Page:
Now Miami ventures to Knoxville, completing a trying three-game road trip while tangling with a Tennessee team that appeared to find itself in a victory over South Carolina last Saturday. The prevailing theory seems to be that the pressure is on Miami while the Vols are simply playing the role of spoiler in front of 107,000 friendly fans.
No one could argue that Miami has more to lose while Tennessee has a golden opportunity to regain a large measure of national respect. The Vols can also restore some good will with their fan base that has been damaged by a disappointing season, and avoid a third home loss which would be the most since 1988 when UT lost four home games en route to a 5-6 record.
Do the math and it looks like Tennessee has a decisive edge in the all important "intangibles" category. However a quick look in the history book reveals the potential for mayhem by Miami.
The last time Miami lost significant ground in the BCS poll following a victory was Nov. 12, 2001, two days after the Canes scored a late defensive touchdown to turn back Boston College 18-7. Instead of playing out its dissatisfaction in the press, Miami responded to the perceived slight by posting back-to-back pastings of Syracuse 59-0 and Washington 65-7.
The Hurricanes went on to complete a perfect season and capture the national championship in the Rose Bowl by blasting Nebraska 37-14. Since that day, Miami has tacked eight straight victories to its 30-game winning streak and are right back in national title contention.
Standing in their way are two other undefeated teams in Ohio State and Oklahoma and a remaining schedule that includes Tennessee, Pittsburgh and Virginia Tech. The Panthers and Hokies have to go to Miami while Tennessee is Miami's last serious road test. Also standing in the way of a Hurricane repeat is opinion, which is all the BCS or any other poll can claim to be.
That could place the Vols in the wrong place at the wrong time. Miami has a 22.5-point margin of victory in previous road contests this season and in their biggest road challenge, the Canes trampled the Gators in The Swamp 41-16.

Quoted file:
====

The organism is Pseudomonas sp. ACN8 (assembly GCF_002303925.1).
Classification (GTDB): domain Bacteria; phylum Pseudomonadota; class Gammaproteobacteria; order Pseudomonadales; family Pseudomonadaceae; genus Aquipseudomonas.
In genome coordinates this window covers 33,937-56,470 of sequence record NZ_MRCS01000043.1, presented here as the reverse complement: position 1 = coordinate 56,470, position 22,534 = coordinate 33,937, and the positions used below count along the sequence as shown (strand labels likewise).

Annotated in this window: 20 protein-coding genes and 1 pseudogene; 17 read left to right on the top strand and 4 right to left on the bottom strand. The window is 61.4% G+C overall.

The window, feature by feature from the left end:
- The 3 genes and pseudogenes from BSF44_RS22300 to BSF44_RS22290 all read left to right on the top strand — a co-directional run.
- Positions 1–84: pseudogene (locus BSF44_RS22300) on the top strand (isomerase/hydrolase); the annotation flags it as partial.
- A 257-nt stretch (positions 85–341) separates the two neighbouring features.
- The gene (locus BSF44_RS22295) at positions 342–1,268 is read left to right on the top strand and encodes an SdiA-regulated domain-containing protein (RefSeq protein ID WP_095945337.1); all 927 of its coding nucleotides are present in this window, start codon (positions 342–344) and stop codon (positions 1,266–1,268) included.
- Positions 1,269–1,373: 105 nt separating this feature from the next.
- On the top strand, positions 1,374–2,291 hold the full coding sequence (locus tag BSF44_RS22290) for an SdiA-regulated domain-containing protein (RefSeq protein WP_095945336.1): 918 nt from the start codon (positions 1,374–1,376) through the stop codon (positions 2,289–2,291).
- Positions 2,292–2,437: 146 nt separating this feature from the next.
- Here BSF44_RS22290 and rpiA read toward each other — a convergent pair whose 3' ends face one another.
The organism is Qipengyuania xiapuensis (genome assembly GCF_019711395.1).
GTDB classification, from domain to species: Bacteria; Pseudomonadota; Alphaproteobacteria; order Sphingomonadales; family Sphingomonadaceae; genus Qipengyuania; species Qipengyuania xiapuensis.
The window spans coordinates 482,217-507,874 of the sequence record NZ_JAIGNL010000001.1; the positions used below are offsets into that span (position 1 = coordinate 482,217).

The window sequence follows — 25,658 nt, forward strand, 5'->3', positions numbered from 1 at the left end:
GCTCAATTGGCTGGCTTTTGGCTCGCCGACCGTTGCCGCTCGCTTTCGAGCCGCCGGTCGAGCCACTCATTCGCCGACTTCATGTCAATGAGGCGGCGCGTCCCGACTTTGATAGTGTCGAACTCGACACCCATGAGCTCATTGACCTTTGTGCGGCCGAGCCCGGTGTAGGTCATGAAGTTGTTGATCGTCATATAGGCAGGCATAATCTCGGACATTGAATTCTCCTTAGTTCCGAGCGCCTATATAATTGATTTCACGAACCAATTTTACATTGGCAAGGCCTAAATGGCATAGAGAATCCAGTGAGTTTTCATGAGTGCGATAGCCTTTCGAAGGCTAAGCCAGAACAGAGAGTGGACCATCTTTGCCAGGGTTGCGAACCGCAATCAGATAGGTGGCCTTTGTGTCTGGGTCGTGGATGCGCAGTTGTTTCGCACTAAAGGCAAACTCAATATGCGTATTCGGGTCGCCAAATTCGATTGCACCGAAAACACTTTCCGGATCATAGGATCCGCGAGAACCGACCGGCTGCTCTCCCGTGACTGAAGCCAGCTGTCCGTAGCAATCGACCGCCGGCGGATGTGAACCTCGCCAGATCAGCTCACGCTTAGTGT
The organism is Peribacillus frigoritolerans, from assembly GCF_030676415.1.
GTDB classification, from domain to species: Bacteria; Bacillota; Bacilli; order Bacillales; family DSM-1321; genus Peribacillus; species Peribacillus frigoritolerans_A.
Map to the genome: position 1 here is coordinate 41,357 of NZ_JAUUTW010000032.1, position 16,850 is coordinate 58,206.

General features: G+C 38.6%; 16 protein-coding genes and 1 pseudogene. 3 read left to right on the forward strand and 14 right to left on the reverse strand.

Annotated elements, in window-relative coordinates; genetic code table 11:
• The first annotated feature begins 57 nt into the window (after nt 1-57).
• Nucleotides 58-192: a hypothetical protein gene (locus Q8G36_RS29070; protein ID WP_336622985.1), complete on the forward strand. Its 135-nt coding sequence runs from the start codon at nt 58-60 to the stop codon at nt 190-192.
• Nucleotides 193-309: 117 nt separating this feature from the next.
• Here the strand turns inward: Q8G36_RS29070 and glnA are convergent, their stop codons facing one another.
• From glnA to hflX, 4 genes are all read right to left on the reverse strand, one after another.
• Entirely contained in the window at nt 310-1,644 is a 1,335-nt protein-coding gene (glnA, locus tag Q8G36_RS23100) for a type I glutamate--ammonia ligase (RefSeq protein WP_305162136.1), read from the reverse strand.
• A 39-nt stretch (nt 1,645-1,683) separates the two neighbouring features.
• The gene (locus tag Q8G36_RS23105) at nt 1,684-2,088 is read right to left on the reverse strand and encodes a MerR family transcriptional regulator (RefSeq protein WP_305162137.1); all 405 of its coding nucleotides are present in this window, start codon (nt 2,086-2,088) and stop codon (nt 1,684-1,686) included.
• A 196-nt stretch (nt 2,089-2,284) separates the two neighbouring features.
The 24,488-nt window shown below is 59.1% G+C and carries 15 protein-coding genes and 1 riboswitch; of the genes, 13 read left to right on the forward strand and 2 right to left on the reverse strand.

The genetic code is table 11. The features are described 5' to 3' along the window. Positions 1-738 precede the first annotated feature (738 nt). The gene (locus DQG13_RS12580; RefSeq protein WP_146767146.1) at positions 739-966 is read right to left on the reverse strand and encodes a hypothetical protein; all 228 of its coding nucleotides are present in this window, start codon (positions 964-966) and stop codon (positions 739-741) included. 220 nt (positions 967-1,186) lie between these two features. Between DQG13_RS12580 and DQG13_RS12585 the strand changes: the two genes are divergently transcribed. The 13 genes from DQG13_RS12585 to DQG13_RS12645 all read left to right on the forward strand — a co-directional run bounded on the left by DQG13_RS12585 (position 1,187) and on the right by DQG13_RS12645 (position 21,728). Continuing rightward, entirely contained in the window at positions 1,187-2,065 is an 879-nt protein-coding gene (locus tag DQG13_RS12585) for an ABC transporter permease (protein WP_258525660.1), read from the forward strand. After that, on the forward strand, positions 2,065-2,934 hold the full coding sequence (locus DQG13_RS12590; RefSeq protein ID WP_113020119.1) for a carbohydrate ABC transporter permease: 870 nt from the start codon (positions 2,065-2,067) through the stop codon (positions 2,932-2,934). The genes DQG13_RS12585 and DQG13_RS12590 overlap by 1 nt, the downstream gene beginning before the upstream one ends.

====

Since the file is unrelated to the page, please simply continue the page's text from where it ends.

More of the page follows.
Conversely, Tennessee is 3-2 at home including a six overtime victory over Arkansas. The Vols have a paper thin ten-point edge total in five home contest this season and are only averaging only 21 points per game in regulation play at Neyland Stadium.
No this isn't the battle of gridiron titans most had anticipated entering the season, and it1s not the showcase of talent it would have been on Jan. 3 in Pasadena had the Vols beaten LSU in the SEC title game.
The 2001 Miami and Tennessee teams lost a total of 21 players to the NFL or one player short of a complete starting lineup. Miami had the most players drafted with 11 followed by UT with 10. As good as the Hurricanes are this year, they're not nearly the caliber of club they were last year. The same is true of Tennessee. Furthermore, the Vols aren't nearly the team that started this season.
News of crippling injuries seem to come from UT's campus like casualty figures were reported from Vietnam in the late sixties. The likely loss of left tackle Michael Munoz may prove most disabling to an offense that found its bearings against South Carolina with 241 yards rushing.
Not only do the Vols lose a dominating presence and a reliable protector of Casey Clausen's blind side, they lose Anthony Herrera at guard where he played so well last week after returning from his own two-week absence to injury. This isn't an offensive line that can absorb losses or reshuffle the deck without significant drop off.
Throw in the questionable status of starting fullback Troy Fleming and starting tailback Jabari Davis and Miami's formidable front seven suddenly looks invincible.
If there's a bright spot for Tennessee in this analysis of intangibles, it might be: while the Vols are buoyed by their modest one-game winning streak, the Canes are burdened by their 30-game victory string.
Any team that carries that type of run of success can expect every opponent to lay it on the line. Since it's impossible to dip into the emotional well too often in one season, you depend more on talent and precision performances to carry you through.
Since talent is well distributed among the Division I ranks, the pressure to perform becomes greater while the ability to produce declines. Eventually you run into that team that has your number when you have nothing left in the tank.
That's not the probable scenario for Saturday but, then again, the entire 2002 Tennessee season has fallen outside the realm of probability.